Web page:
Casualty of Capitalism

Exiled into Wilmington, Delaware by virtue of corporate layoffs. (Note: Unless otherwise stated, all photos on this blog are Copyright 2005, Michael Collins, and cannot be used without permission.)

Location: Wilmington, Delaware, United States

Graduate of University of Maryland School of Law; University of Maryland, College Park (Economics/Political Science).

Wednesday, May 18, 2005

Baseball's Best Voice

A guy named Curt Smith has apparently written a book listing his top 101 all-time best baseball announcers. Here is his top 10:

1. Vin Scully
2. Mel Allen
3. Ernie Harwell
4. Jack Buck
5. Red Barber
6. HarryCaray
7. Bob Prince
8. Jack Brickhouse
9. Dizzy Dean
10. Lindsay Nelson

Of the announcers on this list, I have heard Scully, Allen, Harwell, and Caray call games. There is no doubt that on voice alone, Scully and Allen deserve their spots. When I think of baseball announcers, they definitely spring to mind. Harry Carey will always be one of my favorites. I used to watch WGN a lot in college for Cubs games just to hear him. What would the seventh inning stretch be without "Uh one, Uh two, Uh three!"? Hey Hey and Holy Cow! (If only they could have made a less frightening memorial for him.)

For me, the all time favorite will always be Jon Miller. Miller used to broadcast Orioles games before Peter Angelos ran him out of town (NEVER to be forgotten!). As a kid, I used to sneak my radio into bed and listen to O's games, so I grew up with Mr. Miller and he taught me baseball. As a kid in a family with no history of baseball fandom, I relied on Mr. Miller to describe the game, my team, and old Memorial Stadium (I rarely made it up to Baltimore as kid). And nobody, I believe it to this day, could make baseball more exciting. Even foul balls seem like an event when Miller is at the mic. ("It's a FOUUUUL BAAALLL!!")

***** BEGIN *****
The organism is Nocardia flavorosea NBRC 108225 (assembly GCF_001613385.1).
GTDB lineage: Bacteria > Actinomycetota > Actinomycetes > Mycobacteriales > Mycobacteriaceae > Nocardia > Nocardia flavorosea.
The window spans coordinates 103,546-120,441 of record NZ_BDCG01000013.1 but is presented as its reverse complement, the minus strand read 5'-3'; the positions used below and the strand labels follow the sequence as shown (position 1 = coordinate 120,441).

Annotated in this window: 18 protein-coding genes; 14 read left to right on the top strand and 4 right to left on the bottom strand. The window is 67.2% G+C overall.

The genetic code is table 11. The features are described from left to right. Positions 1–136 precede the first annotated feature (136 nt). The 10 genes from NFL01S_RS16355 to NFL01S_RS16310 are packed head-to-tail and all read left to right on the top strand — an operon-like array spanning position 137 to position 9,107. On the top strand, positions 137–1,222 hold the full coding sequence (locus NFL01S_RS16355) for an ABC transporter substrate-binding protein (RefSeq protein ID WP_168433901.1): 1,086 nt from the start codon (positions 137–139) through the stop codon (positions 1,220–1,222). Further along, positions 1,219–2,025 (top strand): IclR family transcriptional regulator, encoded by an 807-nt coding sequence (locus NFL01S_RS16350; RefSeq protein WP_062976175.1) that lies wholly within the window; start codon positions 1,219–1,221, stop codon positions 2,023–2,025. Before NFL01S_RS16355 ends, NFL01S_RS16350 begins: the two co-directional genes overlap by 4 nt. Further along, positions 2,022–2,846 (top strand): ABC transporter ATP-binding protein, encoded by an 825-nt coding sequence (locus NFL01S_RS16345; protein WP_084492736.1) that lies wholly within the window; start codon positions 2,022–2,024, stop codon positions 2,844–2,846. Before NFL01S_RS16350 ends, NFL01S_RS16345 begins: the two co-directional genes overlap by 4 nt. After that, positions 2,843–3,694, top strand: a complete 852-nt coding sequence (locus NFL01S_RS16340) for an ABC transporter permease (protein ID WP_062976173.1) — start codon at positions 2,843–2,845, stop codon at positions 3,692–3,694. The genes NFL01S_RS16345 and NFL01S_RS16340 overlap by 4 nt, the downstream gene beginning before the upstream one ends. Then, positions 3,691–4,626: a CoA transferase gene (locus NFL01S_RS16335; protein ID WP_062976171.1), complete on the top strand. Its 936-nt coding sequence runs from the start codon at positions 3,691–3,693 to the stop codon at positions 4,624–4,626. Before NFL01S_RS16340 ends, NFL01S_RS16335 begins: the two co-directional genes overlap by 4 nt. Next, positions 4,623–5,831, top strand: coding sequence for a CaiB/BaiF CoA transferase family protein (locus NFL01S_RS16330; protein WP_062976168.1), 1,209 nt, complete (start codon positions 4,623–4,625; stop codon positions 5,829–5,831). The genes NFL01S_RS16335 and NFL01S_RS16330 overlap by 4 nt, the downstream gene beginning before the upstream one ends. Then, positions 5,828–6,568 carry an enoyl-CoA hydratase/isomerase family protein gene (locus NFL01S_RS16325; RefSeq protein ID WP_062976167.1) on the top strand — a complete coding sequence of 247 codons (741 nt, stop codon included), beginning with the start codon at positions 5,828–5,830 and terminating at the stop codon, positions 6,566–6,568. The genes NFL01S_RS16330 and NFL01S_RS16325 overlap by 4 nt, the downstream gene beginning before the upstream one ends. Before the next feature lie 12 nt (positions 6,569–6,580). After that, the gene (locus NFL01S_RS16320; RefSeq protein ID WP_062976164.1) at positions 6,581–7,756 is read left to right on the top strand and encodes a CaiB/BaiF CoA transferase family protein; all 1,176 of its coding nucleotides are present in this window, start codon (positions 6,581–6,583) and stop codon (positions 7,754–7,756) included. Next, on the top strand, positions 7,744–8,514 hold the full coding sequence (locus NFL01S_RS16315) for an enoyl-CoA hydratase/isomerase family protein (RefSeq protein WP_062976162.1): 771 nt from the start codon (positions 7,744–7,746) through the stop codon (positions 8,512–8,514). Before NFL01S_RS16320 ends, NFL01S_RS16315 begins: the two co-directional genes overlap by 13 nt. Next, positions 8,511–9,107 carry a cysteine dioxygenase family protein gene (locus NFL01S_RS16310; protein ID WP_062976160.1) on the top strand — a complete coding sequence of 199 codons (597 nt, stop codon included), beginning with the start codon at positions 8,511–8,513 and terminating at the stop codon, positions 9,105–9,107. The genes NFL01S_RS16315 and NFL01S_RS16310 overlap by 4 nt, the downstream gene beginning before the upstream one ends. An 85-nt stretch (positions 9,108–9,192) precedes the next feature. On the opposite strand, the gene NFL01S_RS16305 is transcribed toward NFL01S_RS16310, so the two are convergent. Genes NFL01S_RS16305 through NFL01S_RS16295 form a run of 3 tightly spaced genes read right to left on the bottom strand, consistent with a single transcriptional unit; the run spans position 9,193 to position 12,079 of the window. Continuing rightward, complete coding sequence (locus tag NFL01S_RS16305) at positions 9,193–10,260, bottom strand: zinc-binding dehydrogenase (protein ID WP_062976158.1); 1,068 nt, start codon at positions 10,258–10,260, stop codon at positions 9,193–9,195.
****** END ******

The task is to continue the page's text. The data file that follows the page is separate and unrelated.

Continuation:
One season, the Orioles allowed a writer for Cheers, Ken Levine, to broadcast games with Miller. It was then that the Miller genius really appeared in stark relief. Ken Levine was awful. Though good natured and quick with a joke, Levine admittedly sat in the booth because the O's decided to give him a shot at a childhood dream of his. Even though Levine didn't have the chops to call a Major League game, Miller and he always had great rapport. And you could tell that even though Levine's talent was nowhere near Miller's level, Miller genuinely did not mind, and still seemed to enjoy calling games with his lesser partner.

For my money, nothing beats Miller's voice and ability to entertain. Unlike some announcers who seem to think they are why the fans listen, Miller comes across as a guy who is channelling the game for the listeners' pleasure and making the game visual for those who are not there. He is not in the booth to entertain the fans while a game takes place on the field, he is there to speak baseball on behalf of the game itself.

With Miller now on the West Coast with the Giants, every baseball season it feels like something is missing. I hardly listen to baseball on the radio anymore (though I did enjoy the highly partisan Ron Santo in Chicago).

For my money, baseball isn't baseball without my favorite announcer. That will always be Jon Miller.


Blogger Birkel said...

Joe Buck and Joe Morgan are both pretty good. Sometimes I think we harken back to the days of yore without appreciating the bird in the hand we've got.

4:35 PM  
Blogger Mike C said...

I agree with you mostly. Until you look at this drivel.

6:24 PM  

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